Summary: 3rd in a series on the seven churches mentioned in Revelation 2-3

In a nutshell: The Lord of the church will not accept any form of tolerance in His church that compromises His truth!

When I say the word COMPROMISE what comes to mind?

To some, it’s a good word, a nice word.

It can be a good thing when it’s used in relation to reaching an agreement in an argument.

But, when used in Scripture regarding spiritual issues, it is not a good word. In fact, we are warned against compromising in Scripture. One such place is in Revelation 2:12-17...

Some of you already know this about me, but I am a very visual person. I learn best by visualizing things. It’s hard for me to learn something just by hearing it. I learn best by not just hearing, but also visualizing, and then especially by doing it...putting it into action. I suspect most people are like me in this.

Statistics tell us that we forget most of what we hear. Learning increases as we not only hear, but see, then put into action whatever is being taught. (That’s why we have outlines, fill in the blanks, and applications like jigsaw puzzle pieces, slips of paper with musical instruments on them. That’s why we bring mint to church. They are all designed to help us learn and put into practice what we learn.

With that in mind, this morning we are going to look at 5 pictures, painted by words. These pictures will help us visualize what is going on in Revelation 2:12-17. What we will see this morning is an exhibition of Jesus Christ’s pictures of the church at Pergamum. What we will see when we look at these pictures is this:

The Lord of the church will not accept any form of tolerance in His church that compromises His truth!

Follow along as I read Revelation 2:12-17...


1. A PICTURE OF THE CITY (vv. 12-13a)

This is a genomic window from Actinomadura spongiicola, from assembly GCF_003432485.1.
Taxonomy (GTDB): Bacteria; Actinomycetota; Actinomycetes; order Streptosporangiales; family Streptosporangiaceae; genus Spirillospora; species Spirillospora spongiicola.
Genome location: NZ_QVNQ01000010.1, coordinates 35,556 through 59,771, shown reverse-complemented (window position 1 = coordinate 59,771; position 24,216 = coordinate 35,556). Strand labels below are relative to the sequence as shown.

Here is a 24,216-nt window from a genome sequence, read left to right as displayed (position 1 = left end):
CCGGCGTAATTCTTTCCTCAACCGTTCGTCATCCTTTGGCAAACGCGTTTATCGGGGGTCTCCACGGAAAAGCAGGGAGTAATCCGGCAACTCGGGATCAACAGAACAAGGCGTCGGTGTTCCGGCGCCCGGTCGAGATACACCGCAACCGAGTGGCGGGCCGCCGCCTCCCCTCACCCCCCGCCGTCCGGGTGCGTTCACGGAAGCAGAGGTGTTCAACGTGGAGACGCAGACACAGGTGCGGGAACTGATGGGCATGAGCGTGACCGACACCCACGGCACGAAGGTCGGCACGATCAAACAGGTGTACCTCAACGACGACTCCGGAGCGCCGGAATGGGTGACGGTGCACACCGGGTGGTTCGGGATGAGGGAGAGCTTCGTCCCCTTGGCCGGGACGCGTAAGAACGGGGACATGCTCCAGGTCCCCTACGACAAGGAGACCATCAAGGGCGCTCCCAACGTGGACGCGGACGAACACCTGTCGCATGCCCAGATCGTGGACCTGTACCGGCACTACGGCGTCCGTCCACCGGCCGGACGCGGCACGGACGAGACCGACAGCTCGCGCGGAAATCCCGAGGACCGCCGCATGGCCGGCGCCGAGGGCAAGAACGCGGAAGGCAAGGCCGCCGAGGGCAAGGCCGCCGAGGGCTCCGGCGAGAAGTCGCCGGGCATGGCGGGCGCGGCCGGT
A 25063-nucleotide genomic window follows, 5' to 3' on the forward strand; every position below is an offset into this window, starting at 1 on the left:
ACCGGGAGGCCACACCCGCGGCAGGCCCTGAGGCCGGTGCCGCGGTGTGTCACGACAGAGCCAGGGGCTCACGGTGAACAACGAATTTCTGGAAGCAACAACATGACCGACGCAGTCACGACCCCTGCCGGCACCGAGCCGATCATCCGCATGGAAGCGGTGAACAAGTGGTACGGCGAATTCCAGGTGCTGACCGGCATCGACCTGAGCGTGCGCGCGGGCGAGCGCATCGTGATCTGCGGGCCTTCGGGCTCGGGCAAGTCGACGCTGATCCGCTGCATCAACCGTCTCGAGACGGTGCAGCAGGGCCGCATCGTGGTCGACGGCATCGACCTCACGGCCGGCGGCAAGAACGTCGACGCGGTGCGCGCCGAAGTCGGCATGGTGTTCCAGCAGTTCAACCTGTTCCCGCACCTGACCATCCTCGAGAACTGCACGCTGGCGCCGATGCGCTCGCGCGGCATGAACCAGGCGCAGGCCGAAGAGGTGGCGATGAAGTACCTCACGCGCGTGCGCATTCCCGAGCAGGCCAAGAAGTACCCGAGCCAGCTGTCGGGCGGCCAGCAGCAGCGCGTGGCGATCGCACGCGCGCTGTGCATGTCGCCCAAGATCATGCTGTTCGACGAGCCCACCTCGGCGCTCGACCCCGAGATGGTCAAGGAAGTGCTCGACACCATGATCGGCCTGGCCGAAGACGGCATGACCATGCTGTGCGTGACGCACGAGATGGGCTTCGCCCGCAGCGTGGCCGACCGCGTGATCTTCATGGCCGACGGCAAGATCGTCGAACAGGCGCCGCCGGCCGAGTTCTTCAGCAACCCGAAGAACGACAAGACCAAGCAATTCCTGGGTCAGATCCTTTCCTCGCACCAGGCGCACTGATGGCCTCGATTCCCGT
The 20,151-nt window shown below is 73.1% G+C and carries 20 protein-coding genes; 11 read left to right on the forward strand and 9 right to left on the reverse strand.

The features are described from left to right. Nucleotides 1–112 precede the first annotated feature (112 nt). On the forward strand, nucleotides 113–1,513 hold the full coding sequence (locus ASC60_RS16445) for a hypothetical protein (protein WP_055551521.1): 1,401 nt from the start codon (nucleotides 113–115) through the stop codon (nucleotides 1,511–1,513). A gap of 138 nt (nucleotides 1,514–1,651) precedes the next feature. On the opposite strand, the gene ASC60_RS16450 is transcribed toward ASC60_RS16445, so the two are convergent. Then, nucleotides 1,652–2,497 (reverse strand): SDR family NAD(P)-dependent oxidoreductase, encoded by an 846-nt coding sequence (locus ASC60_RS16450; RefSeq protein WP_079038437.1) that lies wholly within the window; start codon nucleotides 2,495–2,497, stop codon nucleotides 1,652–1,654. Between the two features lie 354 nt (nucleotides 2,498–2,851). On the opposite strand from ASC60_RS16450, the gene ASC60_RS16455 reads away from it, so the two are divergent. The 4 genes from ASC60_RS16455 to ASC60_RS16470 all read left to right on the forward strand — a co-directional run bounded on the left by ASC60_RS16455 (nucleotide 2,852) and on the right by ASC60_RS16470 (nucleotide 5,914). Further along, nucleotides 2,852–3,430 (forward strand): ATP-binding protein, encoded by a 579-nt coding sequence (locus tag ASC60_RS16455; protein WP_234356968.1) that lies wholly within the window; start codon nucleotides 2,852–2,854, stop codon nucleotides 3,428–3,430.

The first picture we see is that of the city. Pergamum was located 50 miles to the north of Smyrna (looked at last week).

Pergamum was the capital of this region of the Roman Empire. The church at Pergamum was located in what can basically be described as an “evil environment.”

Notice Jesus says, “It’s where Satan has his throne.”

Unlike the churches of Ephesus and Smyrna, that we’ve studied already, Pergamum wasn’t being attacked by the Jews of the city. The evil attacks that affected this church came from the influences of the city. There are 3 major influences in the city that contributed to this description of being a place where Satan has his throne.

1) In Pergamum there was a temple called the temple of Asklepios, the mythological god of healing.

Sick people were brought to this temple and laid in its courtyard, where hundreds of non-poisonous snakes lived.

People believed that if one of these snakes would touch a sick person as they were in the courtyard, then they would be healed. That’s why in the symbol of the medical profession, the image of snakes is so predominant. It comes from this ancient practice that was rooted the worship of this god.

2) There was also in Pergamum a huge throne-like altar to the chief of all mythological gods, Zeus. This altar was 40 feet high. People who worshiped at this altar and brought sacrifices were expected to say the words, “Zeus is the Savior.”

3) Pergamum was also a center for emperor worship for this region, like Smyrna. Pergamum had 3 separate temples that were built to honor the emperors. It was considered to be an act of treason to refuse to acknowledge the living Caesar as a living god.

So, that’s the first picture we have this morning – the city itself.


This is a picture of Jesus Christ, as the chief warrior against evil. Jesus is describing Himself as the One who has the sharp two-edged sword. Notice how John describes Him in Revelation 1:16...

What is the sword? It is the Word of God!

Hebrews 4:12 “For the word of God is living and active. Sharper than any double-edged sword, it penetrates even to dividing soul and spirit, joints and marrow; it judges the thoughts and attitudes of the heart.”

Why does the sword have two edges?

One is an edge of salvation. The other is an edge of judgment.

One edge separates man from sin. The other separates him from God for eternity. One is salvation, one is judgment.

What is the picture that we see of Christ here?

This is not a picture of a mild mannered Jesus.

This is not a picture of the baby of Bethlehem.

This is not a picture of Jesus the carpenter pounding nails.

This is not a picture of Jesus the teacher teaching with parables.

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